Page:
Steidtmann’s prediction came true this week. The U.S. economy contracted at a 0.1% annual rate in the fourth quarter of 2012, the first decline in gross domestic product since the second quarter of 2009, the U.S. Commerce Dept. reported. The drop caught other analysts by surpirse. Most were expecting the economy to grow 1% last quarter, according to a consensus estimate from Briefing.com. The government says the data in the first reading are incomplete, with a more-complete revised reading scheduled for Feb. 28.
However, in contrary fashion, it’s worth noting that both nonresidential and residential real estate contributed positively to the GDP in the fourth quarter at 0.83% and 0.86% respectively.
Regarding housing specifically, Steidtmann writes: “There were significant downward revisions in the new home sales data published in October. The numbers show a flattening out of new home sales that began in February, with sales turning downward in May. With a pickup in building activity, there is a risk that inventories of new homes are greater than the demand, potentially resulting in a pullback in building [this year]. New home completions include homes built for rental purposes and owner-built units that are not included in new home sales, and as such, will always be greater than new home sales. The weakness in home sales will undermine home construction going forward. What has been a modest positive for the economy will go back to being neutral or slightly negative.”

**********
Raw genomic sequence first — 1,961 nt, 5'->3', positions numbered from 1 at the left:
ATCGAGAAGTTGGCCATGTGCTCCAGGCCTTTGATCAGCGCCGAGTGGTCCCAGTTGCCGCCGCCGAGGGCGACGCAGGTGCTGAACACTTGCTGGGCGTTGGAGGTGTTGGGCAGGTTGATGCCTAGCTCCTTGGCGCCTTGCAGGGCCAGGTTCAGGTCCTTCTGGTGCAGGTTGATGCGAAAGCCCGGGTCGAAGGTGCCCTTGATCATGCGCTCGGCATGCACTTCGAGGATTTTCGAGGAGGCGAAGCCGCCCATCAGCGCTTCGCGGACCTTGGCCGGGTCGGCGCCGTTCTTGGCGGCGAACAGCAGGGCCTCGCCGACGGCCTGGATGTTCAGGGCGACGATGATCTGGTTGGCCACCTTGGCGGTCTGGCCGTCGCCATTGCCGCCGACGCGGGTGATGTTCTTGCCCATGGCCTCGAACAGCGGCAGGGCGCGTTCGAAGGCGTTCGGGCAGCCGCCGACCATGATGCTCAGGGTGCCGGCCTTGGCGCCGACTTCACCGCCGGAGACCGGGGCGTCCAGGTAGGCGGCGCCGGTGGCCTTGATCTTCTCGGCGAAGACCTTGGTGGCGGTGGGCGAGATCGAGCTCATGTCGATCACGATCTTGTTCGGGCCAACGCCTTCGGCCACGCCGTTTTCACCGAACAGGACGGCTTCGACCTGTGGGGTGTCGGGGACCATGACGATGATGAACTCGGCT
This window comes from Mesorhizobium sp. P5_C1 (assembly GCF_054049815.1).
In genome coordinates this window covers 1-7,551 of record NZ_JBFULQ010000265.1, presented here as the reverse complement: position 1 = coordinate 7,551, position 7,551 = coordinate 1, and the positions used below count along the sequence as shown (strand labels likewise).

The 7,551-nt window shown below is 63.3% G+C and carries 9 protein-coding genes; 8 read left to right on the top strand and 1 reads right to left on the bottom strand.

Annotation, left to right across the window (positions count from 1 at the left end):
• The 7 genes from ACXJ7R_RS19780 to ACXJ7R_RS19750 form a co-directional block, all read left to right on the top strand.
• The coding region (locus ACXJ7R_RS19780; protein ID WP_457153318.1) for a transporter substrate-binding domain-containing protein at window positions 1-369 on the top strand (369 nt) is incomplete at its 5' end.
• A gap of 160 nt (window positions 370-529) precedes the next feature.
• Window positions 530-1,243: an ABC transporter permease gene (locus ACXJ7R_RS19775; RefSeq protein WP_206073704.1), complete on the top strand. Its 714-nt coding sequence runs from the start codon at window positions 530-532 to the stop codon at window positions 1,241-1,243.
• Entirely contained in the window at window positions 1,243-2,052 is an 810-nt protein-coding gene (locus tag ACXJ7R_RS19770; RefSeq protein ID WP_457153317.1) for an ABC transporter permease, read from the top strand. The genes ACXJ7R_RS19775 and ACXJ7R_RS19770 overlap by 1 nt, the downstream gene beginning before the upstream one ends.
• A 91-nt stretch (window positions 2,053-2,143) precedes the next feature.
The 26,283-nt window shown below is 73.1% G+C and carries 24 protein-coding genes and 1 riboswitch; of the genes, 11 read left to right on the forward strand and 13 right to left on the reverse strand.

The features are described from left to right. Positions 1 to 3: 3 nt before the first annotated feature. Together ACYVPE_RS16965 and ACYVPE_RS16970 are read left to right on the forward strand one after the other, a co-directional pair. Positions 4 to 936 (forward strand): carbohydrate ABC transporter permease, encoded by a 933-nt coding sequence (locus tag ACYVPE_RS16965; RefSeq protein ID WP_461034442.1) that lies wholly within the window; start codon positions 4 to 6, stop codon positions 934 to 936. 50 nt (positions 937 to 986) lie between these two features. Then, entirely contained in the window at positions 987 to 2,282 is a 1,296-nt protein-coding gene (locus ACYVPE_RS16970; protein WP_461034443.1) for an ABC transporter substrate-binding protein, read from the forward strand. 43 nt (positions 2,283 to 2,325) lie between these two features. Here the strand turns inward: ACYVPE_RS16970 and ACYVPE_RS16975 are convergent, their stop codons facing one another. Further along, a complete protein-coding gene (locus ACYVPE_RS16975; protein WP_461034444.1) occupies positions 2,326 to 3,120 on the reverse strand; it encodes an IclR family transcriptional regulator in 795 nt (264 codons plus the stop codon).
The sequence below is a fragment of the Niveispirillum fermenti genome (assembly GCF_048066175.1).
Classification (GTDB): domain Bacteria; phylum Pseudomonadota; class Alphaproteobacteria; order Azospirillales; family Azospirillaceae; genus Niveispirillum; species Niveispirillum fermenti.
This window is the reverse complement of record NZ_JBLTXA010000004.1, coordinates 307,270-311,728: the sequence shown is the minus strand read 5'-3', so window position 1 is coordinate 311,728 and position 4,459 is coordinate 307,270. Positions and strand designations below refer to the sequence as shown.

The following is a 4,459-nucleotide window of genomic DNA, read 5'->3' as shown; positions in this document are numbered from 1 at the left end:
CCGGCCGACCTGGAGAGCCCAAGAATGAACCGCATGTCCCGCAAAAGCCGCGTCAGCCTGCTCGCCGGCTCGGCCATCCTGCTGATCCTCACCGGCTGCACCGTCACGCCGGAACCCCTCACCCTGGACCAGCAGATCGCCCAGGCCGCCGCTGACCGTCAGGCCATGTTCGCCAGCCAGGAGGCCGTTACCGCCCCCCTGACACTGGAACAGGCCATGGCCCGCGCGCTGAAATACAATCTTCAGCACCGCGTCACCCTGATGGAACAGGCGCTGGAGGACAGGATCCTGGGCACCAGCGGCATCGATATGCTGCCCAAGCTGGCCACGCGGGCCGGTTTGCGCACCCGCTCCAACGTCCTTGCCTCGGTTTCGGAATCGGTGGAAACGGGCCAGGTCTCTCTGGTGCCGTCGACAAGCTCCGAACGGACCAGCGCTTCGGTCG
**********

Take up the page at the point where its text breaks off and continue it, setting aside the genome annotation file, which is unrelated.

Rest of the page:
Upturn Likely To Continue
Meanwhile, in its 2013 outlook, Goldman Sachs analysts noted the corresponding impact of rising home values and general consumer confidence: “Indeed, 2012’s 5% gain in national home prices boosted consumers’ net worth by an estimated $1 trillion, pushing consumer confidence to a 4-year high. In turn, rising net worth typically decreases consumers’ desire for precautionary savings, providing a tailwind to spending. Moreover, with the bulk of bank loans backed by real estate, rising home prices decrease banks’ credit losses and bolster their willingness to lend… Housing has transitioned from being an economic headwind from 2006-2011 to being a tailwind.”
In Early Stages of Housing Recovery
Chiming in with its Chalk Line
report, Fitch analysts said: “Fitch‘s housing forecasts for 2012 were raised a number of times during the course of the year, but still reflected a below-trend line cyclical rise off a very low bottom. In a slowly growing economy with somewhat diminished distressed home sales competition, less competitive rental cost alternatives, and new home inventories at historically low levels, 2013 single-family housing starts should improve about 18%, while new home sales increase approximately 22% and existing home sales grow 7%. However, as Fitch Ratings has noted in the past, recovery will likely occur in fits and starts… Average single-family new home prices (as measured by the Census Bureau) improved an estimated 3.5% in 2012 and should rise about 3.8% in 2013.”
Housing Sector Poised to Contribute More to Overall Growth
Finally, although certainly not the final word on the issue, Fannie Mae Chief Economist Doug Duncan said this past week, “As fiscal policy debates subside later in the spring, we expect to see some upward trend in economic activity, with growth accelerating moderately in the second half of the year. That momentum will find support in the form of continued, albeit slow, improvement in the housing sector.”